Jerusalem: Jewish extremists desecrate Christian cemetery on Mount Zion
Destroyed graves and damaged tombstones in the Protestant cemetery, owned by the Anglican Church. A video allegedly shows two people wearing yarmulkes entering the area and desecrating it. A UN Security Council meeting is scheduled for the "provocative" Ben-Gvir walk on the Esplanade of the Mosques.
Jerusalem (AsiaNews) - A new, serious episode of religiously motivated intolerance took place in Israel yesterday, as the controversy continues over Security Minister Itaman Ben-Gvir's "walk" around the al-Aqsa compound, condemned by the Arab world and a large part of the international community.
As yet unidentified vandals damaged several graves at the Protestant cemetery of Mount Zion, in Jerusalem, owned by the Anglican Church; a video shows a group of people, apparently Jews, destroying tombstones.
In a note, the police explain that they arrived at the scene after receiving a complaint of vandalism, accompanied by images showing (in the photos) overturned gravestones and damaged masonry parts.
The security camera video recorded on 1 January at 3.25pm - and relaunched on social media - shows two men, apparently Jewish men wearing yarmulkes, hitting the tombstones and throwing stones at the graves.
The then Bishop of Jerusalem Samuel Gobat opened the cemetery in 1848 and today it is owned by the Church Missionary Trust Association Ltd, an Anglican organisation.
For some time, the Christian leaders of the Holy Land have been sounding the alarm about an escalation of Jewish-based radicalism, which threatens the very survival of the communities.
In December 2021, the patriarchs and heads of the Churches in Jerusalem issued a very harsh joint note in which they warned of the danger posed by radical groups aiming to "reduce the Christian presence".
The attack on Mount Zion is only the latest in a long series of intimidating attacks, some of them signed "price tags" and linked to settlers or Jewish extremists. In the past they have struck various targets, including the church near the Cenacle, the Basilica of Nazareth or Catholic and Greek Orthodox buildings. Mosques and Muslim places of worship have also been targeted.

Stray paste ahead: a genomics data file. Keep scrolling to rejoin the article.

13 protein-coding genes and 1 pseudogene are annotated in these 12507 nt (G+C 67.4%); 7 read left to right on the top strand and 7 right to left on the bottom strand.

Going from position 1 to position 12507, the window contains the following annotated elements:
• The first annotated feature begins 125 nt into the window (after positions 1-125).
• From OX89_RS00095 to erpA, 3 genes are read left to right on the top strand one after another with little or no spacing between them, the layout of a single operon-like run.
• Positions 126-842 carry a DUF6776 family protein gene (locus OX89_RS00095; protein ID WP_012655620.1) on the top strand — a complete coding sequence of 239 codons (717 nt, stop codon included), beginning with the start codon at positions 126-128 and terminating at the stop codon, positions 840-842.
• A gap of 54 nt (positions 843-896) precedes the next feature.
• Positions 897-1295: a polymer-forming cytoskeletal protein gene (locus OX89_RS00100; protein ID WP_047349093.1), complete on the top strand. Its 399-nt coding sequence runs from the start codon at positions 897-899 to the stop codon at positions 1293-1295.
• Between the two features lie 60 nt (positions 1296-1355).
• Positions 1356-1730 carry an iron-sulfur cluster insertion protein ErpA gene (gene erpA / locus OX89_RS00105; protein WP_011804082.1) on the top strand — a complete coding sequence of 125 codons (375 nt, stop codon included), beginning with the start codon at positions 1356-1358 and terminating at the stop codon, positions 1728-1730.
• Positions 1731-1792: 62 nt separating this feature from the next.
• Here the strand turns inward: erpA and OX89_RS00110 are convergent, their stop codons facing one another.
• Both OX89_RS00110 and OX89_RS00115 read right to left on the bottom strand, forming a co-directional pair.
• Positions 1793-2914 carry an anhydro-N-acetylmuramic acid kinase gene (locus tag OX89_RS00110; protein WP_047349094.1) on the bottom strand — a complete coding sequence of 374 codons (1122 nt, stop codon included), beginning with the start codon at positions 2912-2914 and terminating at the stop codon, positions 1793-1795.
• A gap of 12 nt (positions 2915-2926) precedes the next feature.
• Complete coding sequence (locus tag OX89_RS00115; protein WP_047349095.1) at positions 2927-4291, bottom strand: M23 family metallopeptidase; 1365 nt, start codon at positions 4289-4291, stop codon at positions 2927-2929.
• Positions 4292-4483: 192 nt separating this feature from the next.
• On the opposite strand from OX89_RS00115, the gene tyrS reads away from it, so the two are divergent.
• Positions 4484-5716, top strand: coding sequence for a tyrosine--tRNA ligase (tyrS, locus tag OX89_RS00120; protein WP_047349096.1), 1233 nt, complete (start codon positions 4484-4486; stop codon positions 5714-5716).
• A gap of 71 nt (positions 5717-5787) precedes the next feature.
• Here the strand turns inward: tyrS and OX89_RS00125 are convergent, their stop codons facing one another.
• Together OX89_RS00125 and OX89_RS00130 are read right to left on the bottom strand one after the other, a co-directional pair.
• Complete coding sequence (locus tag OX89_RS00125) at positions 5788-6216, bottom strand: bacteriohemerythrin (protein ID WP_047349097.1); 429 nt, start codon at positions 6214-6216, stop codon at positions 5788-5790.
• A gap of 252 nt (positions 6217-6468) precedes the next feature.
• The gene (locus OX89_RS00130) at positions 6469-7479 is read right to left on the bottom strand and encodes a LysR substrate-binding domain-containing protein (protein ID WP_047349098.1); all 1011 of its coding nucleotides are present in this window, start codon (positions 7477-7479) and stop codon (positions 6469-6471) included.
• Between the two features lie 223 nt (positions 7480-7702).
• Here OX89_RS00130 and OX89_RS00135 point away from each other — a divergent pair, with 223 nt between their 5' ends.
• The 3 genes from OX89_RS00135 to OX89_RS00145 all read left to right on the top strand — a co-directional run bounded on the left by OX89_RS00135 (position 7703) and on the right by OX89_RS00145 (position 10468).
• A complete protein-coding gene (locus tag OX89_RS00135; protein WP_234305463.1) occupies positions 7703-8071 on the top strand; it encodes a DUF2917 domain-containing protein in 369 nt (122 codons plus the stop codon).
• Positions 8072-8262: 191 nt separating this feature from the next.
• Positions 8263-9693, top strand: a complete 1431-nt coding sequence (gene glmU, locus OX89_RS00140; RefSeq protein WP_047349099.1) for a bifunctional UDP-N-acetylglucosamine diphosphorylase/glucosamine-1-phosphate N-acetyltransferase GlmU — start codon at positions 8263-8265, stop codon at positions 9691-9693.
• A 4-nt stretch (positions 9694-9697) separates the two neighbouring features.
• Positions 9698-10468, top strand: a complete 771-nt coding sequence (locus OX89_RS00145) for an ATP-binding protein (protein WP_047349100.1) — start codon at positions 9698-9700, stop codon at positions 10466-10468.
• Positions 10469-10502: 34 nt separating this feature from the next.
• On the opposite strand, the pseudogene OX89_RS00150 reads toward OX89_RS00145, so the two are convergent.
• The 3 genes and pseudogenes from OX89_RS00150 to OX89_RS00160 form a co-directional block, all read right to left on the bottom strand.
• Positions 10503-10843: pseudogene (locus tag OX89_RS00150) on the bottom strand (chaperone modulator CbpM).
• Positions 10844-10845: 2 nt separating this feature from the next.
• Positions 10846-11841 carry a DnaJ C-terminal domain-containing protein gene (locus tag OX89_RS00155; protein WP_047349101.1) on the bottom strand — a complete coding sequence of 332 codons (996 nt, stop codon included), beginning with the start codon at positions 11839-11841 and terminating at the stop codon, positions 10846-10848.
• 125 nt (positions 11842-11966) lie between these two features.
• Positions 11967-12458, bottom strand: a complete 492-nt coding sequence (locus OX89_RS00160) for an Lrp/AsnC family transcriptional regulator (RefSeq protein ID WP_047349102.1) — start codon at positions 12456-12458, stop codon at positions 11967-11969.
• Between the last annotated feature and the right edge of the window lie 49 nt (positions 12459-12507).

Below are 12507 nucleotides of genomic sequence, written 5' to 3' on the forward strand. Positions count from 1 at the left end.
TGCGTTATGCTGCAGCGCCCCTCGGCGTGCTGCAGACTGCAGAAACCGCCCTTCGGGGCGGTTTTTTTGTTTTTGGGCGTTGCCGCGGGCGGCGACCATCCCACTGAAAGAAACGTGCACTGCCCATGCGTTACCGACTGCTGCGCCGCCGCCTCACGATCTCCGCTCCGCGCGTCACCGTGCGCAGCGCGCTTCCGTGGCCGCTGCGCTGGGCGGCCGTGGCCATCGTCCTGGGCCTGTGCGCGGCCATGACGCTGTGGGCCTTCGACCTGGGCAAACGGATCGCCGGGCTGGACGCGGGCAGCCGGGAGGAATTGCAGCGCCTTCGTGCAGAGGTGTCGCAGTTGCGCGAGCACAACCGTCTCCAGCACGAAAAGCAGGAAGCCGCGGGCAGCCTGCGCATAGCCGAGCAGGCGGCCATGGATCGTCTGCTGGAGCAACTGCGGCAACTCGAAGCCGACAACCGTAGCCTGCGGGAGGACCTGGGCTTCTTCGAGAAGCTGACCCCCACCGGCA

"Price tag" is a slogan used by Israeli extremists, who threaten Christians and Muslims for "taking their land" from them. At one time the phenomenon was only widespread in the areas bordering the West Bank and Jerusalem, but today it has spread to most of the territory.
In the meantime, the international outcry over the 'provocative' gesture made yesterday morning by the Israeli Minister for National Security who, escorted by a large number of agents and loyalists, visited the al-Aqsa compound has not subsided.
Tomorrow the UN Security Council is supposed to meet at the request of the United Arab Emirates (Eau) and China, to discuss the issue. There is unanimous international condemnation (from Europe to the United States, passing through the Arab world) for a gesture defined as an "unprecedented provocation" by the Palestinians, from Hamas to the Palestinian Authority.
US State Department spokesman Ned Price expressed "deep concern" over "unilateral" actions that could at least potentially "exacerbate tension". "The United States," he added, "strongly advocates the preservation of the status quo on Jerusalem's holy sites".
Among the first consequences of Ben-Gvir's 'walkout' is the postponement of Prime Minister Benjamin Netanyahu's trip to the Emirates, scheduled for next week. It is a headache for the recently installed Chief Executive, who has repeatedly assured he wants to maintain stability on the Temple Mount, while rejecting the intimidation of Hamas against which the Security Minister has threatened to use "an iron fist".